For the past few weeks, a court proceeding has been deciding the fate of the Conan Doyle estate, which argued that if a copyright on the whole character of Sherlock or his assistant was not granted in full, that it would lead to a detective with “multiple personalities,” and would ruin the beloved character.
Recently a federal judge in Illinois had to rule if the character, who first appeared in publication in 1887, was still under copyright protection. The lawsuit has Leslie Klinger, an author, editor and Sherlock Holmes expert who in the past has written the ‘Annotated Sherlock Holmes’, while also contributing to ‘In the Company of Sherlock Holmes,’ to court to battle the estate’s idea of when the copyrighted material would be made available.
Klinger has stated that the Sir Arthur Conan Doyle estate has threatened her with legal filings because of her work, and now has asked for a judicial declaration to see if the character would fall under public domain as the copyright expires.
The Doyle estate relied on the theory, that the Holmes’ character was developed over time, because of this it would stand aloof from all of from traditional copywriter laws that clearly define when a character was developed, written or created, to begin the copyright process and its expiration.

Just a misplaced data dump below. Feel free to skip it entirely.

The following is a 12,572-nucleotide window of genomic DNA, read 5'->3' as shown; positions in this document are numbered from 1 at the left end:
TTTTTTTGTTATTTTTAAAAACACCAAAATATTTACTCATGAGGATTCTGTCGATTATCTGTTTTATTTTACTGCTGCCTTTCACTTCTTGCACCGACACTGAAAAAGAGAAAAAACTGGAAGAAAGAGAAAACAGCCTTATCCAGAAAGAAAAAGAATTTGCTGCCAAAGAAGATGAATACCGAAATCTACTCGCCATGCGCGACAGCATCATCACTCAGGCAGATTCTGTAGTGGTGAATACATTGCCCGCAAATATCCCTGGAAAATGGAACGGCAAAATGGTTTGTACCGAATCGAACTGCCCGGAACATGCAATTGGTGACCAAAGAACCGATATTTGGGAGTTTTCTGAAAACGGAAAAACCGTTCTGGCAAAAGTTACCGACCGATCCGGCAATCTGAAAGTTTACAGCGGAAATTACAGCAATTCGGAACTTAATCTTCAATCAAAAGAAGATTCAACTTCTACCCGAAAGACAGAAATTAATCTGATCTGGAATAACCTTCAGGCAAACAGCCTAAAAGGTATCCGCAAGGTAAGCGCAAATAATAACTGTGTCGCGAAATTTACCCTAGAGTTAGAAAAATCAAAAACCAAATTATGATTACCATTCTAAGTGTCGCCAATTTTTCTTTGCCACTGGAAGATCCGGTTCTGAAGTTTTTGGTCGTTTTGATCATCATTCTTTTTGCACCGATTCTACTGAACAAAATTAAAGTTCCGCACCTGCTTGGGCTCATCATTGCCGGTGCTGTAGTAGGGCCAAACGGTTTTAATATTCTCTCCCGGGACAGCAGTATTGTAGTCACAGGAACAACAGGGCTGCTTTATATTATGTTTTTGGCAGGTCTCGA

Most of the stories involving Sherlock Holmes date back to prior to 1923, current U.S. copyright laws allow the life of the author plus 70-95 years after publication. In a ruling (which you can read in full here), the U.S. District Judge Ruben Castillo kept things simple for the court, and decided that only clearly defined additions like; dialogue, characters or traits created in post 1923 stories are still protected by copyright.
“It is a bedrock principle of copyright that ‘once work enters the public domain it cannot be appropriated as private (intellectual) property,’ and even the most creative of legal theories cannot trump this tenet,” writes the judge. “Having established that all but the Ten Stories have passed into the public domain, this Court concludes that the Pre-1923 Story Elements are free for public use.”
Some of those additions that are still protected would include Dr. Watson’s second wife and Holmes’ retirement from his detective agency post 1923. The judge felt that these “events,” were clearly defined (unlike some of the traits prior to 1923 that developed over the time and could not be so easily dated) and would still fall under copyright claims.